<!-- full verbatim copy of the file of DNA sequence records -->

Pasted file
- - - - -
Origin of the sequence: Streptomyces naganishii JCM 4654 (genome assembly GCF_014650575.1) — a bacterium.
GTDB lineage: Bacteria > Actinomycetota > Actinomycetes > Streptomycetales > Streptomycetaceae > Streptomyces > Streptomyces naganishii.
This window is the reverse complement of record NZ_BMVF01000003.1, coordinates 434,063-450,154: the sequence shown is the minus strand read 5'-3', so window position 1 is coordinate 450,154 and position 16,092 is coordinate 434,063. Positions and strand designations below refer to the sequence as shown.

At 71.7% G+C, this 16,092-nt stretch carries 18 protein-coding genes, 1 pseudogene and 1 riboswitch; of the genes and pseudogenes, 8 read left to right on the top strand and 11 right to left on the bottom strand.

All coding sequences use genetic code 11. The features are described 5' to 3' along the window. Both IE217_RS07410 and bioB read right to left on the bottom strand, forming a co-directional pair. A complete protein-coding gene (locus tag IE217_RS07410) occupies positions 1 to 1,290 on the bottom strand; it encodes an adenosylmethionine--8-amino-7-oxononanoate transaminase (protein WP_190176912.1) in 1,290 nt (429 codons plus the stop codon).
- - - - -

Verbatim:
Origin of the sequence: Streptomyces naganishii JCM 4654 (genome assembly GCF_014650575.1) — a bacterium.
GTDB lineage: Bacteria > Actinomycetota > Actinomycetes > Streptomycetales > Streptomycetaceae > Streptomyces > Streptomyces naganishii.
This window is the reverse complement of record NZ_BMVF01000003.1, coordinates 434,063-450,154: the sequence shown is the minus strand read 5'-3', so window position 1 is coordinate 450,154 and position 16,092 is coordinate 434,063. Positions and strand designations below refer to the sequence as shown.

At 71.7% G+C, this 16,092-nt stretch carries 18 protein-coding genes, 1 pseudogene and 1 riboswitch; of the genes and pseudogenes, 8 read left to right on the top strand and 11 right to left on the bottom strand.

All coding sequences use genetic code 11. The features are described 5' to 3' along the window. Both IE217_RS07410 and bioB read right to left on the bottom strand, forming a co-directional pair. A complete protein-coding gene (locus tag IE217_RS07410) occupies positions 1 to 1,290 on the bottom strand; it encodes an adenosylmethionine--8-amino-7-oxononanoate transaminase (protein WP_190176912.1) in 1,290 nt (429 codons plus the stop codon).